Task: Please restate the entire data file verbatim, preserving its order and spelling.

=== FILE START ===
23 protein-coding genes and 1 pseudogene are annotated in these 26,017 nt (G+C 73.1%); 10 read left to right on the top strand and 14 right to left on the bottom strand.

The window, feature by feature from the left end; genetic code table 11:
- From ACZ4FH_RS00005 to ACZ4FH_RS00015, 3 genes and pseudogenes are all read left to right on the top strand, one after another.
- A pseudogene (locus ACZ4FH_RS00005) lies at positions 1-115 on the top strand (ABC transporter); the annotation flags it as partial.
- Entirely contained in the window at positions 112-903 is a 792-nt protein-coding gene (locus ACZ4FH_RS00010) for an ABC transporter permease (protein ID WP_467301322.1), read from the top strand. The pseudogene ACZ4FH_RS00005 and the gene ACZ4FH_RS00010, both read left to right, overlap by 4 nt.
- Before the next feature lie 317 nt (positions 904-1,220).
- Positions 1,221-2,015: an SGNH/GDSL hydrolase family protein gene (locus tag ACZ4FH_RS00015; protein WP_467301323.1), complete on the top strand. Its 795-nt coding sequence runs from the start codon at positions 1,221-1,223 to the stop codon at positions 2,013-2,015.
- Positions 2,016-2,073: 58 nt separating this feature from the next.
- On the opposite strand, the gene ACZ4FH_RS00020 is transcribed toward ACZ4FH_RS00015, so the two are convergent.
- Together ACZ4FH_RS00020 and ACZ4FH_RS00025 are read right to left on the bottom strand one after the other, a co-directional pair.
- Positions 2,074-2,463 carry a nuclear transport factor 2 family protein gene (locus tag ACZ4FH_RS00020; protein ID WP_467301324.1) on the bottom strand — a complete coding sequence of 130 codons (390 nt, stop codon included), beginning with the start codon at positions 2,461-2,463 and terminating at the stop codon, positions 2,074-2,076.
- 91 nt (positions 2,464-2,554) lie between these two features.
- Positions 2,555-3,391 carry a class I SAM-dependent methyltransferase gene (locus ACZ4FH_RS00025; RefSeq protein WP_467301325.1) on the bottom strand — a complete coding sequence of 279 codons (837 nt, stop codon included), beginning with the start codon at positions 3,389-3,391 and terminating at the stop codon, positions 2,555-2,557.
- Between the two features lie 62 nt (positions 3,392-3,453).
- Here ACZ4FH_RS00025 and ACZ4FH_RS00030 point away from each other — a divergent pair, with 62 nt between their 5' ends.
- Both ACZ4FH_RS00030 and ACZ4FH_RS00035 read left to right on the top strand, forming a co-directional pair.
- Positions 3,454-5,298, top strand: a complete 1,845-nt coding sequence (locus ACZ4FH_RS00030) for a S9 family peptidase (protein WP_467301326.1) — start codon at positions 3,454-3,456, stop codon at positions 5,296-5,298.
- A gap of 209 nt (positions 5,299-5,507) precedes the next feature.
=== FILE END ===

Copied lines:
23 protein-coding genes and 1 pseudogene are annotated in these 26,017 nt (G+C 73.1%); 10 read left to right on the top strand and 14 right to left on the bottom strand.

The window, feature by feature from the left end; genetic code table 11:
- From ACZ4FH_RS00005 to ACZ4FH_RS00015, 3 genes and pseudogenes are all read left to right on the top strand, one after another.
- A pseudogene (locus ACZ4FH_RS00005) lies at positions 1-115 on the top strand (ABC transporter); the annotation flags it as partial.
- Entirely contained in the window at positions 112-903 is a 792-nt protein-coding gene (locus ACZ4FH_RS00010) for an ABC transporter permease (protein ID WP_467301322.1), read from the top strand. The pseudogene ACZ4FH_RS00005 and the gene ACZ4FH_RS00010, both read left to right, overlap by 4 nt.
- Before the next feature lie 317 nt (positions 904-1,220).
- Positions 1,221-2,015: an SGNH/GDSL hydrolase family protein gene (locus tag ACZ4FH_RS00015; protein WP_467301323.1), complete on the top strand. Its 795-nt coding sequence runs from the start codon at positions 1,221-1,223 to the stop codon at positions 2,013-2,015.
- Positions 2,016-2,073: 58 nt separating this feature from the next.
- On the opposite strand, the gene ACZ4FH_RS00020 is transcribed toward ACZ4FH_RS00015, so the two are convergent.
- Together ACZ4FH_RS00020 and ACZ4FH_RS00025 are read right to left on the bottom strand one after the other, a co-directional pair.
- Positions 2,074-2,463 carry a nuclear transport factor 2 family protein gene (locus tag ACZ4FH_RS00020; protein ID WP_467301324.1) on the bottom strand — a complete coding sequence of 130 codons (390 nt, stop codon included), beginning with the start codon at positions 2,461-2,463 and terminating at the stop codon, positions 2,074-2,076.
- 91 nt (positions 2,464-2,554) lie between these two features.
- Positions 2,555-3,391 carry a class I SAM-dependent methyltransferase gene (locus ACZ4FH_RS00025; RefSeq protein WP_467301325.1) on the bottom strand — a complete coding sequence of 279 codons (837 nt, stop codon included), beginning with the start codon at positions 3,389-3,391 and terminating at the stop codon, positions 2,555-2,557.
- Between the two features lie 62 nt (positions 3,392-3,453).
- Here ACZ4FH_RS00025 and ACZ4FH_RS00030 point away from each other — a divergent pair, with 62 nt between their 5' ends.
- Both ACZ4FH_RS00030 and ACZ4FH_RS00035 read left to right on the top strand, forming a co-directional pair.
- Positions 3,454-5,298, top strand: a complete 1,845-nt coding sequence (locus ACZ4FH_RS00030) for a S9 family peptidase (protein WP_467301326.1) — start codon at positions 3,454-3,456, stop codon at positions 5,296-5,298.
- A gap of 209 nt (positions 5,299-5,507) precedes the next feature.